FORT GEORGE — A developer who wants to construct a 16-story apartment building in Upper Manhattan after initially proposing a seven-story structure for the site met with opposition from residents and the local community board Wednesday.
HAP must get approval from the city’s Board of Standards and Appeals for several zoning changes, including a bid to more than double the building’s height from 80 to 162.5 feet.
HAP representative Frank Cheney said that the larger building was necessary in order for the developer to earn a reasonable return on the property because of the unusual features of the lot, which is built into the side of a hill and includes the entrance to the 191st Street 1 train tunnel.
“The irregular shape and sloping top [of the lot] make it impossible to build a profitable as-of-right building,” Cheney said.
In deciding whether or not to approve a zoning variance, the BSA looks at five factors, including whether unique conditions of a lot present a financial hardship for the developer and whether the zoning change will alter the essential character of the neighborhood.
Cheney argued that the proposed building, referred to as HAP 7, would not affect the neighborhood's look due to the nearby buildings.
“The height of the building will be at approximately the same level as the buildings behind it,” he said referring to some structures higher up on the Fairview Avenue hill that can be seen from Broadway.
Cheney said that HAP expects the occupancy of the building to be about 600 people, which he noted represents a very small population increase to the local census tract.
“There’s no question [the building] will change the character of this particular site,” he said. “But we don’t think it will change the character of the neighborhood.”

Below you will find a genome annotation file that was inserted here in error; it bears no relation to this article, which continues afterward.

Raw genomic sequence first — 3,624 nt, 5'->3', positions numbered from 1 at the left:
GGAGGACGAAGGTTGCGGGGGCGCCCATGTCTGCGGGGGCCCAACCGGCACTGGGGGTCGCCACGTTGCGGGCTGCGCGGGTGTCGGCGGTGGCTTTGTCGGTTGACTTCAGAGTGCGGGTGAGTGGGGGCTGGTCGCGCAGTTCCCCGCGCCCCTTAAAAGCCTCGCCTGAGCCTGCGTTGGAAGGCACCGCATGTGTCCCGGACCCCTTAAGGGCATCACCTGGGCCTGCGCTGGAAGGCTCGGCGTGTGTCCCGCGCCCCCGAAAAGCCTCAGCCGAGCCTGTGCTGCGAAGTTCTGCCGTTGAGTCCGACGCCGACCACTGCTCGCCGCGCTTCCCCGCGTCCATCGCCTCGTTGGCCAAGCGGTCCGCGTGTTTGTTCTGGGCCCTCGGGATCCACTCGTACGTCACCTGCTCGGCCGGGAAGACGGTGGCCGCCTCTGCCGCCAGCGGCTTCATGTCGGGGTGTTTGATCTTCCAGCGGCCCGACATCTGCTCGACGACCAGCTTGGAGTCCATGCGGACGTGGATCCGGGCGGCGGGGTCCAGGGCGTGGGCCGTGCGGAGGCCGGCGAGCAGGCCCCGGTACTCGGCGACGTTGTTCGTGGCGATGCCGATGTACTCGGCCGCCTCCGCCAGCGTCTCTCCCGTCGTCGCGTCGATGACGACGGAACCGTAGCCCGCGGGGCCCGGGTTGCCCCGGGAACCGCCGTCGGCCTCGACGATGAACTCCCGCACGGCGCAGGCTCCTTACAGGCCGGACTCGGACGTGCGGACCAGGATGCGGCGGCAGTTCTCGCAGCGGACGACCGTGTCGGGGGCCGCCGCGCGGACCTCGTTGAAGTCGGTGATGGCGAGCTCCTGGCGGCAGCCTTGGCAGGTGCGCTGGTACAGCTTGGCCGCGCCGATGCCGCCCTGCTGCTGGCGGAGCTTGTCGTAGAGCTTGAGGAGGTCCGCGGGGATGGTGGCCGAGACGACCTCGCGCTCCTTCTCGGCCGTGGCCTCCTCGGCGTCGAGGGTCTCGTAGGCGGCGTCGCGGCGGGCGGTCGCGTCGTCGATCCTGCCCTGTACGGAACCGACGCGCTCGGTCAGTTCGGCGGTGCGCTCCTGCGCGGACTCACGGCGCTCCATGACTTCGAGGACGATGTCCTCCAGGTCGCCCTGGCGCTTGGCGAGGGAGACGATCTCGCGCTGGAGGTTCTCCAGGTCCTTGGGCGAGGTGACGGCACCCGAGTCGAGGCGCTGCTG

However, many residents of the 30 who attended the meeting in opposition to the project disagreed.
Steve Salee, who moved to the area a year ago, called the proposal insulting.
“I moved here from the Upper West Side, and what I found there and in Chelsea was the construction of an awful lot of development that looked just like this,” he said. “It destroyed the character of those neighborhoods.”
Gabriel Florimon, a 22-year-old architecture student who grew up on Fairview Avenue, also questioned the appropriateness of such a large structure in a neighborhood dominated by six to eight-story apartment buildings.
“I understand that there’s a need to make a profit, but this is a big building,” he said. “If you went to Overlook Terrace and looked out, you’d see that building sticking out like a sore thumb.”
Florimon said that the building would also impact residents of nearby buildings by reducing their light and air.
“It’s going to affect the quality of life in that area,” he said.
Several residents also expressed concerns about increased traffic on Fairview Avenue, where the entrance to the building’s parking garage would sit, and the toll that 600 more residents would take on the subway.
Yuderka Valdez, an Uptown resident and education advocate, wanted to know why residents should support the zoning changes.
“I just want to hear an answer to this question: What’s in it for the community?” she asked.
Cheney said that there were currently no public benefits, such as affordable units or upgrades to a nearby park, planned for the site. Those incentives were offered by a previous developer who wanted to build four towers up to 37 stories high at the site.
Members of the Land Use committee voted unanimously to oppose HAP’s request for the zoning changes, citing the height of the building, the lack of parking and the potential impact on the character of the neighborhood.
Wayne Benjamin, the committee’s chairman and an architect, pointed out that HAP was aware of the unique conditions of the lot when it purchased the site.
“This site is characteristic of this neighborhood,” he said of the lot’s unusual shape and slope. “The idea that you came to this neighborhood and are trying to build a building that really wants to be on a flat site is a sign that maybe your design approach needs to be different.”
The full board will vote on the proposal on September 29. The BSA takes the community board's recommendation into account when considering variance applications.